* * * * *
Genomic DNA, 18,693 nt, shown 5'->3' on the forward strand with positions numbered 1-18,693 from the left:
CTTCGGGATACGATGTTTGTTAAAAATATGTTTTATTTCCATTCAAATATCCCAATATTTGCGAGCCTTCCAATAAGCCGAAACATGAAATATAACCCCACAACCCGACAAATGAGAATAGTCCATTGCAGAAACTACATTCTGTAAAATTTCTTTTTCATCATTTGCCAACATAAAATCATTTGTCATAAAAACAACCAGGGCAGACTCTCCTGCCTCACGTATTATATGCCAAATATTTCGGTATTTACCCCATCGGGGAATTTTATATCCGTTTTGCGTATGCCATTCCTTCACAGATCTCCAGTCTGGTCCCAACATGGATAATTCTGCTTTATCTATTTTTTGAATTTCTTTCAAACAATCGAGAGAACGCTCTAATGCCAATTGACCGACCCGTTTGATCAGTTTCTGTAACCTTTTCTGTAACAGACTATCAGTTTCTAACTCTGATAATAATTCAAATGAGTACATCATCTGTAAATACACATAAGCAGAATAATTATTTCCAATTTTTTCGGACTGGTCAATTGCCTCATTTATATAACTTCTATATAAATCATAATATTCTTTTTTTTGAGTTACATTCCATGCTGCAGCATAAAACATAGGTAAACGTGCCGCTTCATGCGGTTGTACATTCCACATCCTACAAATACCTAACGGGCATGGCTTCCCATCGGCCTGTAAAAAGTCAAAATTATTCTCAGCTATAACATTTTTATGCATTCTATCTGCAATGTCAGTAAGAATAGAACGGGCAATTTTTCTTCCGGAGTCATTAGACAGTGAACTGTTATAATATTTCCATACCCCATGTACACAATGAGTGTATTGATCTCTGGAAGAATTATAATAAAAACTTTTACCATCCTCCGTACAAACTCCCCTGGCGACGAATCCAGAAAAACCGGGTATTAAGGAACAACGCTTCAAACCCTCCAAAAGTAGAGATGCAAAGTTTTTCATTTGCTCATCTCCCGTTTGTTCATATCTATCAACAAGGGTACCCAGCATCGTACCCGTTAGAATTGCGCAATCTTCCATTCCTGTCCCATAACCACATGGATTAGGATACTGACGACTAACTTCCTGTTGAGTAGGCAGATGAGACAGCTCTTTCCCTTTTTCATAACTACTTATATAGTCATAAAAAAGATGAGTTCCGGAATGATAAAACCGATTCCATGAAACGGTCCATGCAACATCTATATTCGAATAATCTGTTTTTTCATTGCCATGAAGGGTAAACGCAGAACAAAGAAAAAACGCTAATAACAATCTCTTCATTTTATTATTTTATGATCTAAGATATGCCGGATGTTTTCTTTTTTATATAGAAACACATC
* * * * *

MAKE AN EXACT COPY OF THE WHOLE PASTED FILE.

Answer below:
Genomic DNA, 18,693 nt, shown 5'->3' on the forward strand with positions numbered 1-18,693 from the left:
CTTCGGGATACGATGTTTGTTAAAAATATGTTTTATTTCCATTCAAATATCCCAATATTTGCGAGCCTTCCAATAAGCCGAAACATGAAATATAACCCCACAACCCGACAAATGAGAATAGTCCATTGCAGAAACTACATTCTGTAAAATTTCTTTTTCATCATTTGCCAACATAAAATCATTTGTCATAAAAACAACCAGGGCAGACTCTCCTGCCTCACGTATTATATGCCAAATATTTCGGTATTTACCCCATCGGGGAATTTTATATCCGTTTTGCGTATGCCATTCCTTCACAGATCTCCAGTCTGGTCCCAACATGGATAATTCTGCTTTATCTATTTTTTGAATTTCTTTCAAACAATCGAGAGAACGCTCTAATGCCAATTGACCGACCCGTTTGATCAGTTTCTGTAACCTTTTCTGTAACAGACTATCAGTTTCTAACTCTGATAATAATTCAAATGAGTACATCATCTGTAAATACACATAAGCAGAATAATTATTTCCAATTTTTTCGGACTGGTCAATTGCCTCATTTATATAACTTCTATATAAATCATAATATTCTTTTTTTTGAGTTACATTCCATGCTGCAGCATAAAACATAGGTAAACGTGCCGCTTCATGCGGTTGTACATTCCACATCCTACAAATACCTAACGGGCATGGCTTCCCATCGGCCTGTAAAAAGTCAAAATTATTCTCAGCTATAACATTTTTATGCATTCTATCTGCAATGTCAGTAAGAATAGAACGGGCAATTTTTCTTCCGGAGTCATTAGACAGTGAACTGTTATAATATTTCCATACCCCATGTACACAATGAGTGTATTGATCTCTGGAAGAATTATAATAAAAACTTTTACCATCCTCCGTACAAACTCCCCTGGCGACGAATCCAGAAAAACCGGGTATTAAGGAACAACGCTTCAAACCCTCCAAAAGTAGAGATGCAAAGTTTTTCATTTGCTCATCTCCCGTTTGTTCATATCTATCAACAAGGGTACCCAGCATCGTACCCGTTAGAATTGCGCAATCTTCCATTCCTGTCCCATAACCACATGGATTAGGATACTGACGACTAACTTCCTGTTGAGTAGGCAGATGAGACAGCTCTTTCCCTTTTTCATAACTACTTATATAGTCATAAAAAAGATGAGTTCCGGAATGATAAAACCGATTCCATGAAACGGTCCATGCAACATCTATATTCGAATAATCTGTTTTTTCATTGCCATGAAGGGTAAACGCAGAACAAAGAAAAAACGCTAATAACAATCTCTTCATTTTATTATTTTATGATCTAAGATATGCCGGATGTTTTCTTTTTTATATAGAAACACATC